Bob Odenkirk is an actor, writer, comedian, and director with a career that dates back to the late 80s. He was among the writing team for “Saturday Night Live” but left in 1991. After leaving SNL, the actor continued writing for television and produced “Mr Show” with Bob and David. The show ran from 1995 to 1998.
His more notable role is as Saul Goodman in Vince Gilligan’s “Breaking Bad.” The actor started with the show in the second season and stayed on it until the finale in season five. He is currently about to conclude a spin-off of the series called “Better Call Saul.”
Despite his current success in the industry, the actor was previously in quite the financial bid. In a recent interview, Odenkirk revealed that he faced major money troubles mid-2000s and was even advised to take a huge loan. Here are all the details.
Odenkirk’s Bad Movies Added To His Bankruptcy
Odenkirk recently appeared on the Sirius XM radio show and talked about his time before starring as Saul Goodman in “Breaking Bad.” The actor revealed that he was bankrupt and in a financial hole when he accepted the role.
When Howard Stern brought up the topic, he said, “Yes, I was, which was crazy.” The director also revealed that he handled some feature movies that didn’t do well at the box office, so he didn’t get paid much. This ultimately added to his bankruptcy.
“What happened was I spent some time making some feature films. They weren’t great. I didn’t get paid a lot for them. I enjoyed directing them, mostly,” Odenkirk said. He also said that after the movies, he felt “visionless.”
While Odenkirk didn’t mention the actual movies, the actor is likely talking about “Let’s Go To Prison” from 2006 and “The Brothers Solomon” from 2007. The two films failed critically and commercially when they were released.
Odenkirk’s Manager Told Him To Take A Loan
In the interview, Odenkirk mentioned his previous business manager’s response to his situation. “I somehow got in this financial hole and got this phone call one morning from my business manager saying, ‘You have to sign this loan to keep afloat.’ It was a weird call.” He revealed that the loan was $900,000 and he ended up not taking it.
The director got another business manager instead, who advised him to take as many movie roles as possible to “bring some money through.” Odenkirk took more acting and writing roles for movies and even started directing commercials. He said that instead of being his usual “picky self,” he decided to “act, direct” and “make stuff” even more.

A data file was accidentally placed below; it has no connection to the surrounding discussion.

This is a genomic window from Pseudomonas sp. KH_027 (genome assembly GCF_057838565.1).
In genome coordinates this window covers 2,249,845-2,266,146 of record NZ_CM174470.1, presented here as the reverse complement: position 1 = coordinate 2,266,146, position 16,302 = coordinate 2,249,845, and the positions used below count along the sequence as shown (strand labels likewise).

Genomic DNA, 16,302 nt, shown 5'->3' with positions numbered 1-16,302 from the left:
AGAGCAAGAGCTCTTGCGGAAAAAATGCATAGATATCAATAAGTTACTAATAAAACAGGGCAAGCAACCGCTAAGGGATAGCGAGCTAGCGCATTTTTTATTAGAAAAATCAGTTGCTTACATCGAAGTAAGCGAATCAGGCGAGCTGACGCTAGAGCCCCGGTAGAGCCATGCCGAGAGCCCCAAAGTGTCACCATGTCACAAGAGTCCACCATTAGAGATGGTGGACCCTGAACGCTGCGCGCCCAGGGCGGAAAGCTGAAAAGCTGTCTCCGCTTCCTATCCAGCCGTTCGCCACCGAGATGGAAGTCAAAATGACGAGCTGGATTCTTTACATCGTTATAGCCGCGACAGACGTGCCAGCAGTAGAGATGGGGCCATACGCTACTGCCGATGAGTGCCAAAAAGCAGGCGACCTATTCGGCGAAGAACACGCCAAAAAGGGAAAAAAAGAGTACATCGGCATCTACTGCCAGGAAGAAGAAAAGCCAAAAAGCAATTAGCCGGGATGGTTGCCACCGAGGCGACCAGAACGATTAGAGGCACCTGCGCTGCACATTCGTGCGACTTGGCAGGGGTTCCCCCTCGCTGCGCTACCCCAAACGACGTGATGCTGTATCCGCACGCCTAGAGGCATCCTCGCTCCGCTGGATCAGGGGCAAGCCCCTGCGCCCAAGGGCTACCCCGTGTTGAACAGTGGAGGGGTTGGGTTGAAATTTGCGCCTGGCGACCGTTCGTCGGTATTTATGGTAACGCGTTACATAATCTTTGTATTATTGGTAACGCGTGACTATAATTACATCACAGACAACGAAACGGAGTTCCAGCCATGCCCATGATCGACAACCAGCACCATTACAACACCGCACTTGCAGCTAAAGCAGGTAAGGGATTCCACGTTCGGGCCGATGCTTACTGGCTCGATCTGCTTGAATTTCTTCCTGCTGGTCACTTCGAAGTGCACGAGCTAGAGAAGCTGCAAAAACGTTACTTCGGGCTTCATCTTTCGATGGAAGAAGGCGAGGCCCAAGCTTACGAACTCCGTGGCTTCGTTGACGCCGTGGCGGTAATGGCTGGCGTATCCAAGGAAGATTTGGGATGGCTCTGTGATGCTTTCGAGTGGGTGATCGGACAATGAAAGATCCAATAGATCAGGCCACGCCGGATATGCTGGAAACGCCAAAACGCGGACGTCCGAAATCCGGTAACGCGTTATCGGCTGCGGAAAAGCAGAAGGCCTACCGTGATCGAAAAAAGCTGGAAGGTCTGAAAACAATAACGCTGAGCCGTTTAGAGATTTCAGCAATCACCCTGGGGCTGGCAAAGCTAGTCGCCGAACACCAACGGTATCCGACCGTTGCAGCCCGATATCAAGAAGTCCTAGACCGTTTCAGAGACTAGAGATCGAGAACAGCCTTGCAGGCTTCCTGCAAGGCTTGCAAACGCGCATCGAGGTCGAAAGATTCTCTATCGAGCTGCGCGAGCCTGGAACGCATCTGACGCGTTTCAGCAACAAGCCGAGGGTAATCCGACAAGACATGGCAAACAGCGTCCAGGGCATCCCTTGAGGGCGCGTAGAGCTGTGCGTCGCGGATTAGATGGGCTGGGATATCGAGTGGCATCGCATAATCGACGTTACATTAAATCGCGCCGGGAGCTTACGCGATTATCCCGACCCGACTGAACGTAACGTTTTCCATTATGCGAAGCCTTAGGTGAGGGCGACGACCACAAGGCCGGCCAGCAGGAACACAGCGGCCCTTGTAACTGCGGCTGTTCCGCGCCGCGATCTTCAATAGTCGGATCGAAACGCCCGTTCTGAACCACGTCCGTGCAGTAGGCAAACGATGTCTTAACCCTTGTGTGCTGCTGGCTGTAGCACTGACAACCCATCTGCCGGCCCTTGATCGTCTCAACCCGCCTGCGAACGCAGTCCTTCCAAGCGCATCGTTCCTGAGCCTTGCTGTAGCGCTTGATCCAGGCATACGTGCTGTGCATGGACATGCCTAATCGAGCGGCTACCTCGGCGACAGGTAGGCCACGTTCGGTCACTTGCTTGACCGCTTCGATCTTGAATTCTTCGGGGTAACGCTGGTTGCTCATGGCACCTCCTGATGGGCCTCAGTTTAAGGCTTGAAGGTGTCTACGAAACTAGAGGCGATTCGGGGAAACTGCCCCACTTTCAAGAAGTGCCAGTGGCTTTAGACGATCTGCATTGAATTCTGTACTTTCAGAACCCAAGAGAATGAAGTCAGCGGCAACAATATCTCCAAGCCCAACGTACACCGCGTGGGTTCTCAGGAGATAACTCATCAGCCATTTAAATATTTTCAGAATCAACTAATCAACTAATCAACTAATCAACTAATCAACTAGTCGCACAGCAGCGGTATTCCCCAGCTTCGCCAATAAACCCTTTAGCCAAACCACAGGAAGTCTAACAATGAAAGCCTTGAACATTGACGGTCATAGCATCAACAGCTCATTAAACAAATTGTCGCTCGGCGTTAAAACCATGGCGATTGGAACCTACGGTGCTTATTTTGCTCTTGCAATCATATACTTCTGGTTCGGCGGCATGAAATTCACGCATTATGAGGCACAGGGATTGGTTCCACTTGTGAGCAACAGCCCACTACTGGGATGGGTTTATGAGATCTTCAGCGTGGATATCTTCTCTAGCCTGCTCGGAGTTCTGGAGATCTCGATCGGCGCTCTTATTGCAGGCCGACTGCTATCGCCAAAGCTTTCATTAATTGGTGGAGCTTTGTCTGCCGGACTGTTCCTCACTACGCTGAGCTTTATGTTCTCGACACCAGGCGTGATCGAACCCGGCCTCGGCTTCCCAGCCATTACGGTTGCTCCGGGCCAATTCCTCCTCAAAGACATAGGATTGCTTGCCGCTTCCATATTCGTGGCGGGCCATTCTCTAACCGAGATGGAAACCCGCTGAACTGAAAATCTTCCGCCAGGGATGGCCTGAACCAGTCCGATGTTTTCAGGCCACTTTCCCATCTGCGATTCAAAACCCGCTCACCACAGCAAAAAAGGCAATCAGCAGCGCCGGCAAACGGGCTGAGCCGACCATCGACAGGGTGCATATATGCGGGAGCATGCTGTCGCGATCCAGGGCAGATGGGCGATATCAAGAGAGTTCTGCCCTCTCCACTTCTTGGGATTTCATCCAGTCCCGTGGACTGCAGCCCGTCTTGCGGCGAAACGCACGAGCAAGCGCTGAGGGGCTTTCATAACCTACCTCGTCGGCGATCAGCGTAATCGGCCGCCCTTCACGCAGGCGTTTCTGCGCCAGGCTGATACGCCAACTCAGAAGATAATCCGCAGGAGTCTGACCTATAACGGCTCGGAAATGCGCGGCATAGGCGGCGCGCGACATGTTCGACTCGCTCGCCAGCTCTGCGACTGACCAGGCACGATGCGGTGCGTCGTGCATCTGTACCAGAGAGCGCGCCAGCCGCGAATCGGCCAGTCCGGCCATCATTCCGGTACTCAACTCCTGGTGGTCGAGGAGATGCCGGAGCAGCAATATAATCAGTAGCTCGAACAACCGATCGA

He kept this up for years until he was offered a “Breaking Bad” role in 2008. “I get a phone call, ‘They’re gonna offer you a role on ‘Breaking Bad,’’” Odenkirk recalled. He said his new manager told him not to say no to the role, to which he replied, “And I was like, ‘Dude, I haven’t said “no” in a year and a half — but maybe you didn’t notice that.”
Odenkirk’s Character Got A Spin-Off After ‘Breaking Bad’
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Despite the advice from his business manager, Odenkirk still did his own background work on the series. He insisted on knowing what the show was about before jumping on it, so he called Reid Harrison, a friend he once wrote with.
When he asked about the show, Harrison said, “Oh, that’s the best show on TV. You’ve gotta do that.” Odenkirk accepted the role while it was still fairly under the radar, and the rest, they say, is history. He noticeably changed the chemistry of the show and became a regular face.
The role had a great effect on his career. Odenkirk started appearing in more movie projects, including a lead role in the action-thriller “Nobody.” He also got his own spin-off series after “Breaking Bad” titled “Better Call Saul.”
‘Better Call Saul’ Final Season Will Be Released On April 18
Odenkirk’s first appearance on “Breaking Bad” was in episode eight of the second season. This was around when lead characters Walter White (Bryan Cranston) and Jesse Pinkman (Aaron Paul) hired him when the DEA arrested Badger (Matt Jones).
Odenkirk was eventually made a series regular in season three of the show and was with “Breaking Bad” till the finale in season five. The spin-off “Better Call Saul” was created by “Breaking bad” creator Vince Gilligan and is a prequel to Saul Goodman before his appearance in the main series.
In July, Odenkirk suffered a heart attack while filming the spin-off series but returned in September. The final season of “Better Call Saul” will be released on April 18 on AMC, and his new book, “Comedy Comedy Comedy Drama” will be published on Tuesday.
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